Had the leaders of the Islamic Republic decided to go for a nuclear arsenal, they would have needed only a few months to produce enough weapons-grade uranium for their first bomb.
The situation was even more worrying because, month by month, Iran was installing more centrifuges and building up its uranium stockpile. But under the deal, Iran has placed two-thirds of its centrifuges in storage and relinquished about 95 percent of its uranium stockpile. The “break out” time has been extended to at least a year — and the agreement is designed to keep it above that minimum threshold.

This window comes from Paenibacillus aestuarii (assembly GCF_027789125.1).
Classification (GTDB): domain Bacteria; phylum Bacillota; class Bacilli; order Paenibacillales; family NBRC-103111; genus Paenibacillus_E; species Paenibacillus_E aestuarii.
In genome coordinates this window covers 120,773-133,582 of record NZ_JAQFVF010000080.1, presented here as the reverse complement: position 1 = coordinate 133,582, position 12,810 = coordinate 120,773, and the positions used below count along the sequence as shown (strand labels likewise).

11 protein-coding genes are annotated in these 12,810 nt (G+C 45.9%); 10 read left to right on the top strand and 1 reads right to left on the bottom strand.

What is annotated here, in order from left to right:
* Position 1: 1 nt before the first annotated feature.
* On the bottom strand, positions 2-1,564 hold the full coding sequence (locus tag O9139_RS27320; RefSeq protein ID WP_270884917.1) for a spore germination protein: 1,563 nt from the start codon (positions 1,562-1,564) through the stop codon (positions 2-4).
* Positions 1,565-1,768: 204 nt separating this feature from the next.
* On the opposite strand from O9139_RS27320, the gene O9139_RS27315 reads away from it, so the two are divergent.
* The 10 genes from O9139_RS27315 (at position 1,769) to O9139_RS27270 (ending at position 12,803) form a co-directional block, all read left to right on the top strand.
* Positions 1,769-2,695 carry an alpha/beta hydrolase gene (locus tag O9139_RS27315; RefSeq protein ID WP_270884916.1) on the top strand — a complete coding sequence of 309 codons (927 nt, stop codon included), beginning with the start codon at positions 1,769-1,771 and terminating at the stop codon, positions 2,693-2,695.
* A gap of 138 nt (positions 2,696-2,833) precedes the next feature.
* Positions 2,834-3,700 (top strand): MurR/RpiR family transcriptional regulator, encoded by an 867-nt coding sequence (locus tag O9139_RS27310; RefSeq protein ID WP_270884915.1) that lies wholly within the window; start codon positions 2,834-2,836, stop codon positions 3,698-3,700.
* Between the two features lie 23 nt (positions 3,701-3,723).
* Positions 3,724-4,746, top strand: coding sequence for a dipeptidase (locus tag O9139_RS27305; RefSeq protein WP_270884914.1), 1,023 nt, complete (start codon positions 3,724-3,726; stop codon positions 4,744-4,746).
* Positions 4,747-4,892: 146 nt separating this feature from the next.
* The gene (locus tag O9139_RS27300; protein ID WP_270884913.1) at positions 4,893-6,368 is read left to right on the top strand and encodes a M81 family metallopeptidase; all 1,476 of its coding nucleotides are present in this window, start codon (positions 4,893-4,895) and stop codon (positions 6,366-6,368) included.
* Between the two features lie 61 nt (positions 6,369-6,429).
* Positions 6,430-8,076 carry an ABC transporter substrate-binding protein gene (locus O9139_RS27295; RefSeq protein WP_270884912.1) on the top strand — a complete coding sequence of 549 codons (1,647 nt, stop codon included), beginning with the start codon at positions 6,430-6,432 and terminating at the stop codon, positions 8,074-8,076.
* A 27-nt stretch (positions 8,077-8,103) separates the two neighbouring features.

Moreover, inspectors from the International Atomic Energy Agency have been given extra powers to monitor Iran’s nuclear facilities, increasing the likelihood that they would spot any attempt to build a weapon.
Now that these handcuffs are in place, I see no possible advantage in casting them aside. Only Iran would gain from abandoning the restrictions on its nuclear program.